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Student Success

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Success. Reality Check. Trends in Retention Rates at UMBC ... Success. The First Year is Critical. Nearly half those who leave do so within the ... Success ... – PowerPoint PPT presentation

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Title: Student Success


1
Student Success
  • Engagement, Retention, Learning,
  • and Graduation

Student Success
Diane M. Lee, Office of Undergraduate Education
Michael Dillon, Office of Institutional
Research UMBC Retreat August, 2007 Online at
http//www.umbc.edu/undergrad_ed/aboutmain.html
or www.umbc.edu/oir

2
Objectives
  • Provide an overview of retention and graduation
    rates at UMBC.
  • Discuss established first-year initiatives.
  • Share evidence supporting efficacy of first-year
    initiatives.
  • Collaborate with each other on ways we can engage
    ALL students.

Student Success
3
  • REALITY

Student Success
  • UMBC Compared to USM schools
  • UMBC Rates have Increased
  • The Critical First Year

4
Who has the lowest six-year graduation rate?
Reality Check
  • Salisbury
  • Towson
  • UMBC
  • UMCP

5
Salisbury
UMCP
Towson
UMBC
Source MHEC, System Retention Graduation
Rates20004-yr Institutions (Fall 2006)
6
What percentage of new students who enter in the
fall are lost after one year?
Reality Check
  • 10
  • 20
  • 30
  • 40

7
Trends in Retention Rates at UMBCDegree-seeking
New Freshmen (1995 2006)
Source OIR
8
Trends in Retention Rates at UMBCDegree-seeking
New Transfer Students (1995 2006)
Source OIR
9
Trends in Graduation Rates at UMBCDegree-seeking
New Freshmen (1995 2002)
Source OIR
10
Trends in Graduation Rates at UMBCDegree-seeking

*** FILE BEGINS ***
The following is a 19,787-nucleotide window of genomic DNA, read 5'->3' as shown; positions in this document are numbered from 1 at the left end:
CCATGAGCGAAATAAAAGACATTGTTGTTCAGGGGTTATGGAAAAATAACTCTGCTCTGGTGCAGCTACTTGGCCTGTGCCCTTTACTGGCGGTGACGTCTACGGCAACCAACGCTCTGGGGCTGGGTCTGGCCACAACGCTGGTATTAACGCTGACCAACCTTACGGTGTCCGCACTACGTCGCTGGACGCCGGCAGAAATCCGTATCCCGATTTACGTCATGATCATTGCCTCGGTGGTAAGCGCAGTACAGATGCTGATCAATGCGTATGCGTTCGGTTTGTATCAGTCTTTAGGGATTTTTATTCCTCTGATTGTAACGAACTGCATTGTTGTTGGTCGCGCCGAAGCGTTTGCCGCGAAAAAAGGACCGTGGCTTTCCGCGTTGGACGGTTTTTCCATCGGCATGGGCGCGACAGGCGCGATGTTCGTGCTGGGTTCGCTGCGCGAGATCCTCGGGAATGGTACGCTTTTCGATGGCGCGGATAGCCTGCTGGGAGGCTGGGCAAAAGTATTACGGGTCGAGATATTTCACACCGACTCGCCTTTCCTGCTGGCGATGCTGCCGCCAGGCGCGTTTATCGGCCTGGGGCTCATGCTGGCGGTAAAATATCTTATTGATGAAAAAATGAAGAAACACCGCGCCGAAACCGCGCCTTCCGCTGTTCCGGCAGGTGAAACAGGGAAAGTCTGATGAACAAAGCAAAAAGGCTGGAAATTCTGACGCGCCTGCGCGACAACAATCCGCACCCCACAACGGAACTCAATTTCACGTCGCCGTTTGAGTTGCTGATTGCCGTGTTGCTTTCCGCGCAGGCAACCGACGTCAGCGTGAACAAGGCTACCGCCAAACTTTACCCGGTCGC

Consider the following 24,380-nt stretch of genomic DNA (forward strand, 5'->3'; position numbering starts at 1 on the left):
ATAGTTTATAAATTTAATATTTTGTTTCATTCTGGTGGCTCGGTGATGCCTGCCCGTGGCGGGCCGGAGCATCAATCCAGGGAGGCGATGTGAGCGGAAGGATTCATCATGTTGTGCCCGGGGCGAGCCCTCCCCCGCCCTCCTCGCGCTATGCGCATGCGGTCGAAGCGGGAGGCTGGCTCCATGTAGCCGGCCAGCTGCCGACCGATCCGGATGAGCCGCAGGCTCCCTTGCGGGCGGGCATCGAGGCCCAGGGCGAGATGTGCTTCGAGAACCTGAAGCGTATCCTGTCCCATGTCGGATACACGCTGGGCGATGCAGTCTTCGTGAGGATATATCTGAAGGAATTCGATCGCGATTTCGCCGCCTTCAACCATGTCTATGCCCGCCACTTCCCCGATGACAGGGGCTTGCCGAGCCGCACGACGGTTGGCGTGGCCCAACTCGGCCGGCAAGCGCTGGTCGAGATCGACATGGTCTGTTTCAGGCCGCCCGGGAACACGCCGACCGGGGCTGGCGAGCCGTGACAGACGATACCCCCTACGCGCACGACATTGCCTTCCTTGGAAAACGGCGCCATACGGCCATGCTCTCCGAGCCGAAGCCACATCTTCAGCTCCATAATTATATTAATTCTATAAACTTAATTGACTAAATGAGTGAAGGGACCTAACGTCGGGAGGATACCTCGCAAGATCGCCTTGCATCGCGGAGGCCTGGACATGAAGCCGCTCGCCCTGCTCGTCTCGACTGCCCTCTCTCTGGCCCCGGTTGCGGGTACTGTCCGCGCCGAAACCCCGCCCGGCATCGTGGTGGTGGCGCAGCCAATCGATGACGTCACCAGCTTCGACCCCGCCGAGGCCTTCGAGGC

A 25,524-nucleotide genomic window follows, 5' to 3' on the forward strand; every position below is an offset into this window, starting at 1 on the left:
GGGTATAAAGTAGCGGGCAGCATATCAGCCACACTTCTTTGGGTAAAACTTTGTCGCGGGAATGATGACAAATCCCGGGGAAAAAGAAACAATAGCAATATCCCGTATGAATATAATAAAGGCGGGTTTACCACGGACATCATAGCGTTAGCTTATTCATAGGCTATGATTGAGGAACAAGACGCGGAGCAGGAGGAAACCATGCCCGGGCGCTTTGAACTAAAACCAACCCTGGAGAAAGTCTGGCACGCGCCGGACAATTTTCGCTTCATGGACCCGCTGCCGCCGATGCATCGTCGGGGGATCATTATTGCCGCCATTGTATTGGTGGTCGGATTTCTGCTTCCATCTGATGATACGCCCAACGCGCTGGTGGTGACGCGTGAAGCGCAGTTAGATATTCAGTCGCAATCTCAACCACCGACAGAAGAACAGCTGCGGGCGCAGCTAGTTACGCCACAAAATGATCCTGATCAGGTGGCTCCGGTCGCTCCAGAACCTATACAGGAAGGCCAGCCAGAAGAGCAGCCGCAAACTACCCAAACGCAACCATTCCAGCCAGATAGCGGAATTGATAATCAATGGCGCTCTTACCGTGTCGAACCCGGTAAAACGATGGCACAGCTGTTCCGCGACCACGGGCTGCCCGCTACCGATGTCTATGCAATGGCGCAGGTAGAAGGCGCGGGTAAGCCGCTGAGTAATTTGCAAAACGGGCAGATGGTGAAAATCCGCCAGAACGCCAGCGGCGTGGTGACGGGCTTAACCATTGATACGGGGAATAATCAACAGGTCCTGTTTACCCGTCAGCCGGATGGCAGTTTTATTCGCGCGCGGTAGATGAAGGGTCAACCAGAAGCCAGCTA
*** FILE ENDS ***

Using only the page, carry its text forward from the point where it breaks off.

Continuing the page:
New Transfer Students (1995 2002)
Source OIR
11
The First Year is Critical
  • Nearly half those who leave do so within the
    first year.
  • Most of those never return -- only 6 return to
    graduate within six years.
  • The 1st year is critical for retention.

12
  • RESULTS

Student Success
  • Guiding Principles for First-year Initiatives
  • What we do at UMBC
  • FOCUS First-year Experiences (FYE)
  • Do FYEs Matter? Evidence-based Research

13
Best Practices
  • Active and collaborative learning
  • Academically challenging coursework
  • Time on task
  • Enriching educational activities
  • Engagement in out-of-class experiences
  • Cultural diversity
  • Student and faculty interaction
  • Collaborations across Academic and Student
    Affairs divisions
  • Student cooperation and collaboration
  • Supportive campus environment

Astin (1984, 1993) Tinto (1987, 1993)
Chickering Gramson (1987) Kuh (2001) Kuh et
al. (2005 Pascarella Terenzini (2005)
14
Formal Interventions are Recent
1999 Sondheim Scholars
1989 Meyerhoff Program
1992 Humanities Scholars
2000 Living-Learning Communities
2002 CWIT Scholars, First-Year Seminars
1994HHMI Scholars
1988 Honors College, FYI
1995 Linehan Scholars
2004 Extension of IHU across disciplines
2005/2006 CHEM 101/102 reforms
1967 1977
1987
1997 2007
15
First-Year Experiences
  • Introduction to an Honors University (IHU)
  • First-Year Seminars
  • Living-Learning Communities

16
Of the more than 2,500 four-year colleges and
universities in the U.S., what portion offer
something similar to our Introduction to an
Honors University (IHU) course?
Ask the Audience
  • 75 100
  • 50 75
  • 25 50
  • 1 25

17
The Survey Says
  • Introduced by John N. Gardner at the